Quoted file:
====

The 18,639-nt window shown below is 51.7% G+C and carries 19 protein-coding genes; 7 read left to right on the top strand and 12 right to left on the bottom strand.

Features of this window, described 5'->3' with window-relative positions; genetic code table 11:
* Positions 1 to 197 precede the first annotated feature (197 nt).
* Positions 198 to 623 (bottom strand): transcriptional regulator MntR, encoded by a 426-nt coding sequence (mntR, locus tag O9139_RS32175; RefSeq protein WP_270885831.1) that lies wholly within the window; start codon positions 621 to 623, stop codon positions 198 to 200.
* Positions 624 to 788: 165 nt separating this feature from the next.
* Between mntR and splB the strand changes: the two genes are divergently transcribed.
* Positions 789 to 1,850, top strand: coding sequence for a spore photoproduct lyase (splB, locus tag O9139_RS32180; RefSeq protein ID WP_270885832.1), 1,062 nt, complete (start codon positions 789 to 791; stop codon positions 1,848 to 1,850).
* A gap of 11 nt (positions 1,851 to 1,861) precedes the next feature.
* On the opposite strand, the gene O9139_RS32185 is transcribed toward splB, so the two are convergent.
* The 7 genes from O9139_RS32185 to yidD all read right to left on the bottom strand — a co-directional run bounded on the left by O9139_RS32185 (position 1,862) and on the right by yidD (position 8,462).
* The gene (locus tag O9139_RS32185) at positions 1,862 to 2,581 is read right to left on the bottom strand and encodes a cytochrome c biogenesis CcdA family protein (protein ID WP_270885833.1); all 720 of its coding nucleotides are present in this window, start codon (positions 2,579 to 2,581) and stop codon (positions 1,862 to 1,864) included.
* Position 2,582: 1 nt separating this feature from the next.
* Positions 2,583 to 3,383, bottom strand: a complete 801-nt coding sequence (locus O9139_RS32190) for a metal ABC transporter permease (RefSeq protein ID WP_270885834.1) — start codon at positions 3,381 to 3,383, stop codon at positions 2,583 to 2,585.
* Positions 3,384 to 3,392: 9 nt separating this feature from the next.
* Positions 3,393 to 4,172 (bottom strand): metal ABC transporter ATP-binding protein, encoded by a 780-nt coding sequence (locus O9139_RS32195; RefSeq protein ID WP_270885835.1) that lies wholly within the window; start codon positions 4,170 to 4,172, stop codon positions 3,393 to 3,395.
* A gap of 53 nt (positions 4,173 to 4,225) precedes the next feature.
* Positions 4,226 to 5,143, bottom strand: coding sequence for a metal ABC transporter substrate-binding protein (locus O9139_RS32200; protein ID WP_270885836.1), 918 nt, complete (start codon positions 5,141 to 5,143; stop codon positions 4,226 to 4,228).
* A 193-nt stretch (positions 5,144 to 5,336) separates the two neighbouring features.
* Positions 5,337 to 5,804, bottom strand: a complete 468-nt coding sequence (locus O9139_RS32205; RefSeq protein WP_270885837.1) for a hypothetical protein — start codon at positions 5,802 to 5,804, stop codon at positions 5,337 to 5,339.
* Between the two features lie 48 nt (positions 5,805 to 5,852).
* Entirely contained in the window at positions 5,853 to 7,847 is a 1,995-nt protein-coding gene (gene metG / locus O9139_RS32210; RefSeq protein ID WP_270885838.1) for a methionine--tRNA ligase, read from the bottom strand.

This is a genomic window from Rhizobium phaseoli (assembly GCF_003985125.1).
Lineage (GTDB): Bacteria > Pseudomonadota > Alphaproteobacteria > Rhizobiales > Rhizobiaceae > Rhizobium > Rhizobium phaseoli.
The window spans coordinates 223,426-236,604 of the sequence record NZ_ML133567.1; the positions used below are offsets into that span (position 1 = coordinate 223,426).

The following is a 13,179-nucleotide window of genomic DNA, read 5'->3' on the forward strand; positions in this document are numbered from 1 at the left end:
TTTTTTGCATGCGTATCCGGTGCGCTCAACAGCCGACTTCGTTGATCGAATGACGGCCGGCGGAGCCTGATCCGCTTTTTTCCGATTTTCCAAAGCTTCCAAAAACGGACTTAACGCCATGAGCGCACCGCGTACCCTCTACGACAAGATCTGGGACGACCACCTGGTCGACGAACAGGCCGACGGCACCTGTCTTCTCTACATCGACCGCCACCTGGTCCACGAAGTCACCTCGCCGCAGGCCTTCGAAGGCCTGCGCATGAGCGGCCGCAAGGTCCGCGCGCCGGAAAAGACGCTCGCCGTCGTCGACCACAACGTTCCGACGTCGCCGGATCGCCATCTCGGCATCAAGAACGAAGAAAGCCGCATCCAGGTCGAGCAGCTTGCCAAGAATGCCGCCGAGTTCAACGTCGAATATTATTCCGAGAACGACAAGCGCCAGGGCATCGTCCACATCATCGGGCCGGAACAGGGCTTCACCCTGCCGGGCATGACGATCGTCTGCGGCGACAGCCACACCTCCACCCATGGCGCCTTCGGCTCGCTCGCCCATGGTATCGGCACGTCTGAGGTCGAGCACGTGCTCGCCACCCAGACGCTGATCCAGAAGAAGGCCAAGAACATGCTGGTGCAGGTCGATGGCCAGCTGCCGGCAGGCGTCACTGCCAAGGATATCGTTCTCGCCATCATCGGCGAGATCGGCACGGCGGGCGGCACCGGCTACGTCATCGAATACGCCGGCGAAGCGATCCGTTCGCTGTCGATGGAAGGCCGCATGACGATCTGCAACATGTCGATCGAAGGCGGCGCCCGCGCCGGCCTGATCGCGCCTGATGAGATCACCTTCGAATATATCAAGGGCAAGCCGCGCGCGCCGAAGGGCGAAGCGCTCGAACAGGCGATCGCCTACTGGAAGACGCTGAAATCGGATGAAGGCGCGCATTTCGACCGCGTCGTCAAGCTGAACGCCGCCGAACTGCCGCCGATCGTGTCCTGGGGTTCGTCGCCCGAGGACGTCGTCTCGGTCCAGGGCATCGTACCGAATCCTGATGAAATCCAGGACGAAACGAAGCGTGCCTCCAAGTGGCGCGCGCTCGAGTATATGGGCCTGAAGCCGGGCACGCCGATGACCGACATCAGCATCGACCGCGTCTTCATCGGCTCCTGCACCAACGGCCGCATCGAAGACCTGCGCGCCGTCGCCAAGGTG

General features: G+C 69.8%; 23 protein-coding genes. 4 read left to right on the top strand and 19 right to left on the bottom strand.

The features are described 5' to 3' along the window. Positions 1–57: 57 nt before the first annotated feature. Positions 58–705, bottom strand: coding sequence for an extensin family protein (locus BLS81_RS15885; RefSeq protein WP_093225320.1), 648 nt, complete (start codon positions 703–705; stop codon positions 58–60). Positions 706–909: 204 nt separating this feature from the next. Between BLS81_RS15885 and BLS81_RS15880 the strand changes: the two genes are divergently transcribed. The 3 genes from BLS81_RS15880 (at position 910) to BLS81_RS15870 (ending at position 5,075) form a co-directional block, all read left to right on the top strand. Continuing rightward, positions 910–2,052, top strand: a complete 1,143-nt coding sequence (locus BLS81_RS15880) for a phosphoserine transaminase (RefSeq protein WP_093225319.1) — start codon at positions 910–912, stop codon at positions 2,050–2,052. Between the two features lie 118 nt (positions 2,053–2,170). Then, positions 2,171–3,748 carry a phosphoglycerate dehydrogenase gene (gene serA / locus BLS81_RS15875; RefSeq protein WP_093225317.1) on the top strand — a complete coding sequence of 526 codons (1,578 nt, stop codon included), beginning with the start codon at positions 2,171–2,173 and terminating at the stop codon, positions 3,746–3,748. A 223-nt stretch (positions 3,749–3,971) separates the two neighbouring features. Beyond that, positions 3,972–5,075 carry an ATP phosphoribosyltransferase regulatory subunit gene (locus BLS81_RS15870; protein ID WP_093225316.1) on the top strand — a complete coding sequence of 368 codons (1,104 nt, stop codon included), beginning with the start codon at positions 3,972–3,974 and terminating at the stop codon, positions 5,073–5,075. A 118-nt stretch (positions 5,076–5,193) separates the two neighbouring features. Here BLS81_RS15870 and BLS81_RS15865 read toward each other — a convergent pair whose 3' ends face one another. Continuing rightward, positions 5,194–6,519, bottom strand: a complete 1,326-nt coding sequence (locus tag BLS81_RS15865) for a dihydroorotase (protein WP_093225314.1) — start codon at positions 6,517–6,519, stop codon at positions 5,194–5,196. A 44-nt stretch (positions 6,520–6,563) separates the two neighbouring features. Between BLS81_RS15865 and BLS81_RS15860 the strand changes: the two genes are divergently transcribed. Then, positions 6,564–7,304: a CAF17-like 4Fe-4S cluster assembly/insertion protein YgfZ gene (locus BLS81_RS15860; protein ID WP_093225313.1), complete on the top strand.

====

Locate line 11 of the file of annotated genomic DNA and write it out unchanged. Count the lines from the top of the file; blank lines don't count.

* The gene (locus tag O9139_RS32185) at positions 1,862 to 2,581 is read right to left on the bottom strand and encodes a cytochrome c biogenesis CcdA family protein (protein ID WP_270885833.1); all 720 of its coding nucleotides are present in this window, start codon (positions 2,579 to 2,581) and stop codon (positions 1,862 to 1,864) included.